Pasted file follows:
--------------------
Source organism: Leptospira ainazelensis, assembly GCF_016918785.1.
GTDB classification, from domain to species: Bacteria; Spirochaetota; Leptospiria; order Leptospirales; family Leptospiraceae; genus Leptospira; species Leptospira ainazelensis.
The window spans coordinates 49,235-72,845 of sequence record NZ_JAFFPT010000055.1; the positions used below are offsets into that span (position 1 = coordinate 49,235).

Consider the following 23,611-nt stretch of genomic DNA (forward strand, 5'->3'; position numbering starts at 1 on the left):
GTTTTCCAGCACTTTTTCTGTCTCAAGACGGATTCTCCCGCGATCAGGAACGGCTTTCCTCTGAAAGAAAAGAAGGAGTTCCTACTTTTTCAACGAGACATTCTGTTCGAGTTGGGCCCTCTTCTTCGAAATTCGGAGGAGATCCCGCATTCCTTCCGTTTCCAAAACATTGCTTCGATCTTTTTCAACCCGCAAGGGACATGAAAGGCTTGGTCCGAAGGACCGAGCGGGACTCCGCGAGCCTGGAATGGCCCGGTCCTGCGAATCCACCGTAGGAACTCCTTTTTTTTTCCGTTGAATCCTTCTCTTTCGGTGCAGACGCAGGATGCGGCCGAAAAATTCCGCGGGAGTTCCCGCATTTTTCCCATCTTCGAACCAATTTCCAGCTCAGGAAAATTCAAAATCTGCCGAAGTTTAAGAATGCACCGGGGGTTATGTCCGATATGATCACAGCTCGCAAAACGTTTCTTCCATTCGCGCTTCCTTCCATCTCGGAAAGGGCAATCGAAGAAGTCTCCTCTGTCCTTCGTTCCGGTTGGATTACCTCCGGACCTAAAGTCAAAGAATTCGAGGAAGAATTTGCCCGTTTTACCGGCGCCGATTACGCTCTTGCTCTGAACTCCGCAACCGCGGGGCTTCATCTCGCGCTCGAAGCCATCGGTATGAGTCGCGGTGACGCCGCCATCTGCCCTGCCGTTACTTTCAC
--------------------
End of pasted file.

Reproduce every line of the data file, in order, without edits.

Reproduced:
Source organism: Leptospira ainazelensis, assembly GCF_016918785.1.
GTDB classification, from domain to species: Bacteria; Spirochaetota; Leptospiria; order Leptospirales; family Leptospiraceae; genus Leptospira; species Leptospira ainazelensis.
The window spans coordinates 49,235-72,845 of sequence record NZ_JAFFPT010000055.1; the positions used below are offsets into that span (position 1 = coordinate 49,235).

Consider the following 23,611-nt stretch of genomic DNA (forward strand, 5'->3'; position numbering starts at 1 on the left):
GTTTTCCAGCACTTTTTCTGTCTCAAGACGGATTCTCCCGCGATCAGGAACGGCTTTCCTCTGAAAGAAAAGAAGGAGTTCCTACTTTTTCAACGAGACATTCTGTTCGAGTTGGGCCCTCTTCTTCGAAATTCGGAGGAGATCCCGCATTCCTTCCGTTTCCAAAACATTGCTTCGATCTTTTTCAACCCGCAAGGGACATGAAAGGCTTGGTCCGAAGGACCGAGCGGGACTCCGCGAGCCTGGAATGGCCCGGTCCTGCGAATCCACCGTAGGAACTCCTTTTTTTTTCCGTTGAATCCTTCTCTTTCGGTGCAGACGCAGGATGCGGCCGAAAAATTCCGCGGGAGTTCCCGCATTTTTCCCATCTTCGAACCAATTTCCAGCTCAGGAAAATTCAAAATCTGCCGAAGTTTAAGAATGCACCGGGGGTTATGTCCGATATGATCACAGCTCGCAAAACGTTTCTTCCATTCGCGCTTCCTTCCATCTCGGAAAGGGCAATCGAAGAAGTCTCCTCTGTCCTTCGTTCCGGTTGGATTACCTCCGGACCTAAAGTCAAAGAATTCGAGGAAGAATTTGCCCGTTTTACCGGCGCCGATTACGCTCTTGCTCTGAACTCCGCAACCGCGGGGCTTCATCTCGCGCTCGAAGCCATCGGTATGAGTCGCGGTGACGCCGCCATCTGCCCTGCCGTTACTTTCAC